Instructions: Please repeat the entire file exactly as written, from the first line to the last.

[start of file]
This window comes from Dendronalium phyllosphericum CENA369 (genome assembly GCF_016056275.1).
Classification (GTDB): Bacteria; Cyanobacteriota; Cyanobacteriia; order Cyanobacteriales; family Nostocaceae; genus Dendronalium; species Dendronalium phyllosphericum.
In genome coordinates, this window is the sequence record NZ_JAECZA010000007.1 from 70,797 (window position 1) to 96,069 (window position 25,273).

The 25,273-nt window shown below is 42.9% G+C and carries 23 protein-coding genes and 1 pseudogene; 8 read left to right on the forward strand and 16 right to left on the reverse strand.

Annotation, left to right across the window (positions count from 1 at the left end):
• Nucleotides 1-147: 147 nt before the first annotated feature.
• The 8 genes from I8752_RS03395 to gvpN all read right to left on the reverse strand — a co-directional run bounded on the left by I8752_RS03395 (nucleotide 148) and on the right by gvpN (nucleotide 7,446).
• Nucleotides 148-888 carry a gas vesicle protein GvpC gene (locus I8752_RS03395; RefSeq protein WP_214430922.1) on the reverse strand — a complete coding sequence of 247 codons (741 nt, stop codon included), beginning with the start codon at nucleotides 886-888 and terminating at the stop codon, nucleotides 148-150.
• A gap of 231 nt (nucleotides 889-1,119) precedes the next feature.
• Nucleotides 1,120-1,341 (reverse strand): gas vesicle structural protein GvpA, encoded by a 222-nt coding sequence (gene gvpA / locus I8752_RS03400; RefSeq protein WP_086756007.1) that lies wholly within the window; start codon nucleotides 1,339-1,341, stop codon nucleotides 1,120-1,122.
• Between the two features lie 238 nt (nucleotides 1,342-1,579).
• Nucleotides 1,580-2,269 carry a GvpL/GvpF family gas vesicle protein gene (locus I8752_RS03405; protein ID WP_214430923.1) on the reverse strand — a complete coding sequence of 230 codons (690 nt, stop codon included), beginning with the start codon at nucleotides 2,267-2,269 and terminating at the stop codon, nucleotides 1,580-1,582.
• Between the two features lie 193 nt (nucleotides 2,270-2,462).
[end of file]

This window comes from Dendronalium phyllosphericum CENA369 (genome assembly GCF_016056275.1).
Classification (GTDB): Bacteria; Cyanobacteriota; Cyanobacteriia; order Cyanobacteriales; family Nostocaceae; genus Dendronalium; species Dendronalium phyllosphericum.
In genome coordinates, this window is the sequence record NZ_JAECZA010000007.1 from 70,797 (window position 1) to 96,069 (window position 25,273).

The 25,273-nt window shown below is 42.9% G+C and carries 23 protein-coding genes and 1 pseudogene; 8 read left to right on the forward strand and 16 right to left on the reverse strand.

Annotation, left to right across the window (positions count from 1 at the left end):
• Nucleotides 1-147: 147 nt before the first annotated feature.
• The 8 genes from I8752_RS03395 to gvpN all read right to left on the reverse strand — a co-directional run bounded on the left by I8752_RS03395 (nucleotide 148) and on the right by gvpN (nucleotide 7,446).
• Nucleotides 148-888 carry a gas vesicle protein GvpC gene (locus I8752_RS03395; RefSeq protein WP_214430922.1) on the reverse strand — a complete coding sequence of 247 codons (741 nt, stop codon included), beginning with the start codon at nucleotides 886-888 and terminating at the stop codon, nucleotides 148-150.
• A gap of 231 nt (nucleotides 889-1,119) precedes the next feature.
• Nucleotides 1,120-1,341 (reverse strand): gas vesicle structural protein GvpA, encoded by a 222-nt coding sequence (gene gvpA / locus I8752_RS03400; RefSeq protein WP_086756007.1) that lies wholly within the window; start codon nucleotides 1,339-1,341, stop codon nucleotides 1,120-1,122.
• Between the two features lie 238 nt (nucleotides 1,342-1,579).
• Nucleotides 1,580-2,269 carry a GvpL/GvpF family gas vesicle protein gene (locus I8752_RS03405; protein ID WP_214430923.1) on the reverse strand — a complete coding sequence of 230 codons (690 nt, stop codon included), beginning with the start codon at nucleotides 2,267-2,269 and terminating at the stop codon, nucleotides 1,580-1,582.
• Between the two features lie 193 nt (nucleotides 2,270-2,462).